2 A strategy of the proof of Theorem 4
2.1 A setup
- (1)For all admissible parameters,(2.5)
- (2)If in addition Ω satisfies (1.2), then we have(2.6)
- (1)From the definition of the Fourier transform, we have an expression of :(2.7)
- (2)Using the cancellation property (1.2) of Ω, we have another expression of :(2.8)
So we are done.
By the orthogonal decomposition , we can prove that is bounded on for all and that the bound is uniform over . By combining the Hölder inequality and the change of variables to polar coordinates, we can prove the following.
for all .
Using (1.18) and (1.19), we have the following.
for . is the quantity defined in (1.28).
For a precise proof, see the proof of [, Lemma 2.4].
2.2 Properties of ϕ
for and . See e.g. [, Lemma 2.8] for details.
by the mean value theorem, proving (2.15).
2.3 Construction of partition of unity
For our purpose, we introduce a partition of unity and a characterization of the homogeneous Triebel-Lizorkin spaces associated to ϕ satisfying (1.18) and (1.19).
That is, is a smooth partition of unity adapted to .
if () for some .
This condition is satisfied in our case, i.e. .
2.4 A reduction by using the scaling invariance
Next, we treat the -estimate of .
In Section 4 we plan to distinguish three cases to prove.
(see Figure 2).
(see Figure 3).
However, in case 3, we just interpolate cases 1 and 2. So we concentrate on cases 1 and 2 in Section 4.
Note that cases 1-3 do not cover all the cases as the above images show.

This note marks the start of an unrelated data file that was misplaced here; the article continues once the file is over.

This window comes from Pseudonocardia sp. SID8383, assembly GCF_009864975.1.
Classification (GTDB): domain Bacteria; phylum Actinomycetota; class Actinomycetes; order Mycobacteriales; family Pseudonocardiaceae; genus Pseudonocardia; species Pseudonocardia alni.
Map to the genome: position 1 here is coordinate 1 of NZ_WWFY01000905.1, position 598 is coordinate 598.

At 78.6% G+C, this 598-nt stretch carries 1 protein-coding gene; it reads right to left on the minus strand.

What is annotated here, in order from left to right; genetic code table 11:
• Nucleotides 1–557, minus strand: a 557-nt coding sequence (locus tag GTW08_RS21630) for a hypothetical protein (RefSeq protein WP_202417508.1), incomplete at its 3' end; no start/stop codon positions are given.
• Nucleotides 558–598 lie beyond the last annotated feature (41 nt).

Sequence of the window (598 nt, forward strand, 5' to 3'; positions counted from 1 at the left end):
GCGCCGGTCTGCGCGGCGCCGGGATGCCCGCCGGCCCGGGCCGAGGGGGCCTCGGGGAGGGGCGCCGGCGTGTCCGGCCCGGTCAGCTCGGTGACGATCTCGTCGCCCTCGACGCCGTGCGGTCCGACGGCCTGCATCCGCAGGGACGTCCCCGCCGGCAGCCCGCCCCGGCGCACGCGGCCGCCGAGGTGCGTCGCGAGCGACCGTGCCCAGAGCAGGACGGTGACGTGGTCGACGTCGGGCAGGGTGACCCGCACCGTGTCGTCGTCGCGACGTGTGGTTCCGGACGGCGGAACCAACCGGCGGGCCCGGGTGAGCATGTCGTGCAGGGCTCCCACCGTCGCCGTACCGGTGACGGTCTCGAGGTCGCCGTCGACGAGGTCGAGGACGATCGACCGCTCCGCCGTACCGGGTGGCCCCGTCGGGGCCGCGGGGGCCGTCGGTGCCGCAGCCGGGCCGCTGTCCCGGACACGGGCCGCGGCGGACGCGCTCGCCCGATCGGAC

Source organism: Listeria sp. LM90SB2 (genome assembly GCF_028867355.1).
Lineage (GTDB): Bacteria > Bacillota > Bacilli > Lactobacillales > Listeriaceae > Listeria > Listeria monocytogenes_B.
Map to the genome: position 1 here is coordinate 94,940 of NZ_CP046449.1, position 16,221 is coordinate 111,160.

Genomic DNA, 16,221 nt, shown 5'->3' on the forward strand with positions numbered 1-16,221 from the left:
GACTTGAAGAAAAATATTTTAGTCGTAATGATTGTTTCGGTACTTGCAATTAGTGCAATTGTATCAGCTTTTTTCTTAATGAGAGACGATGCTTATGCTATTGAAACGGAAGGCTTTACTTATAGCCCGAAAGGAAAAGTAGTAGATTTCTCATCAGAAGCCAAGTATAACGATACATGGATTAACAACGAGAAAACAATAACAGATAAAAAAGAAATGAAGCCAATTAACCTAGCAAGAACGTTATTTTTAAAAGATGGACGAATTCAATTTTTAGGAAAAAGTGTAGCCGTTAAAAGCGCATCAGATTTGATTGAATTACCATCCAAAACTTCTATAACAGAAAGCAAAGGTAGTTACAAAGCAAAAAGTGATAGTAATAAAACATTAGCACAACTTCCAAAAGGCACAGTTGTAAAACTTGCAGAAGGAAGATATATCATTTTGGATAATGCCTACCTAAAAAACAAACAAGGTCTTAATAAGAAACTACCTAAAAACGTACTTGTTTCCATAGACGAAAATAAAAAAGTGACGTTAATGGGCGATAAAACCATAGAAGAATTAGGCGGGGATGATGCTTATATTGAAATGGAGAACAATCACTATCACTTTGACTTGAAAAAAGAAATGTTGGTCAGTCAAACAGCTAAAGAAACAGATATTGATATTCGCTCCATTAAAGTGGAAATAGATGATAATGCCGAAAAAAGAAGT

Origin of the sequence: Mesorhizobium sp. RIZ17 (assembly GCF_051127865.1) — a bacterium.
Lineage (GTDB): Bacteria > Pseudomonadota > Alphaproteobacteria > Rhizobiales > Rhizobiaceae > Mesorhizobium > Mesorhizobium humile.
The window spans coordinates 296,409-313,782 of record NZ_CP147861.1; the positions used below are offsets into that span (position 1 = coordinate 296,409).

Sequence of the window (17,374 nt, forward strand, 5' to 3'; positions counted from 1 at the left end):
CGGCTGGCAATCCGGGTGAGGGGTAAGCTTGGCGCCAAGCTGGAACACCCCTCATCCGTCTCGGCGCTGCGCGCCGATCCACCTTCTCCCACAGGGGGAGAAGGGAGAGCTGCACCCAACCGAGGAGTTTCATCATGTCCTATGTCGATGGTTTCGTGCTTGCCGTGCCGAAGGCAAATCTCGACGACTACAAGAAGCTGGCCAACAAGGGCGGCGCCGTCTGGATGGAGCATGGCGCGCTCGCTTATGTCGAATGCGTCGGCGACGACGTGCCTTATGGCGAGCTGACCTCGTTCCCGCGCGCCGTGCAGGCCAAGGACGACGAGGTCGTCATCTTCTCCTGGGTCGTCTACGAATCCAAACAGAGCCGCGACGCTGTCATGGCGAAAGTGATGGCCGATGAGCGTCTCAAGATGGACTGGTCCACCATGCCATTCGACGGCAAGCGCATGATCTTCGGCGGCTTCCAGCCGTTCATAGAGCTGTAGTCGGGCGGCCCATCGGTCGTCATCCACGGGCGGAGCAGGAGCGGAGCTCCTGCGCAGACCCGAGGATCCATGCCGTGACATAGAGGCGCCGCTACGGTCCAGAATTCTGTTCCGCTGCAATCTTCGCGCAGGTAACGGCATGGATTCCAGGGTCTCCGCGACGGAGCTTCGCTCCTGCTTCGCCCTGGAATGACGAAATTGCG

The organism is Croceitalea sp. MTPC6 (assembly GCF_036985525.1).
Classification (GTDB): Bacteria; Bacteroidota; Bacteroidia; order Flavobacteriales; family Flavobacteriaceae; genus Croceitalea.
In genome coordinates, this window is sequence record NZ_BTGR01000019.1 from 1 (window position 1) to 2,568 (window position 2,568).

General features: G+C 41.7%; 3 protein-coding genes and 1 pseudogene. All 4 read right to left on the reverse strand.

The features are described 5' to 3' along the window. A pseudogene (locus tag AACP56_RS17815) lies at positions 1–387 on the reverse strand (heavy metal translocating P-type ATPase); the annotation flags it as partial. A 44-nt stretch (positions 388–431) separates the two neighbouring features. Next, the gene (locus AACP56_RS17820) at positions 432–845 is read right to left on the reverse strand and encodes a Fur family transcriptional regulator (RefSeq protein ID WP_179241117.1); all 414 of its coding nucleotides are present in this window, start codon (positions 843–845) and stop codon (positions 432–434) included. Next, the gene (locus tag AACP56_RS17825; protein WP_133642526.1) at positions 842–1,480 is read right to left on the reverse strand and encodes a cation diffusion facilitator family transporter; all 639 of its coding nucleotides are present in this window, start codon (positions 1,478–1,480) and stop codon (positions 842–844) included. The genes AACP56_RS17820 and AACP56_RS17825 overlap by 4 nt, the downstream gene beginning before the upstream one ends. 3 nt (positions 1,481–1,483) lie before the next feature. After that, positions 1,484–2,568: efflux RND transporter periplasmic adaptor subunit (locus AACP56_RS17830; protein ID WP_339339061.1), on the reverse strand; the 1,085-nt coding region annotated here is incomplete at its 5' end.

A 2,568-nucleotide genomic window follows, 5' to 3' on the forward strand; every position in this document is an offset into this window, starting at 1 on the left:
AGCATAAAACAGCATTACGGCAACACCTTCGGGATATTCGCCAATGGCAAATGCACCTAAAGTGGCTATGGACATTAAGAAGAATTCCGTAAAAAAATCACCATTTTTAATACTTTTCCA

We also need to prove the following.
By using the strong decay of (2.25), interpolate (2.25) and (2.26) to have (2.25) again for any admissible p and q. Thus, in conclusion, (2.24) is summable over j by virtue of (2.25).
3 Proof of Theorem 4
In this section, we prove Theorem 4. One can obtain Theorem 4 by observing carefully the proof of [, Theorem 6], but for the sake of completeness we shall give its detailed proof, modifying their one.
3.1 Proof of Lemma 2.4
- (1)In the case , let
- (2)In case and , it follows that . By duality, there is a sequence of functions such that
So we are done.
3.2 Proof of Lemma 2.5
For , from (2.14), it follows that , and for , from (2.13) we get . Likewise, we have .
Hence, after incorporating a similar estimate for , we get (2.26).
3.3 Interpolation and the conclusion of the proof of (i)
and , we get (3.7) by choosing sufficiently near 2γ if and sufficiently near 2γ if , and by choosing similarly according to or .
Thus, taking , we obtain the desired estimate (3.4).
In the case or , we can get the desired estimate more simply, by applying interpolation once.
This completes the proof of Theorem 4(i).
3.4 The proof of (ii)
by using (3.13) in the case , and interpolating (3.12) and (3.13) in the case , as in the case (i).
This completes the proof of Theorem 4(ii).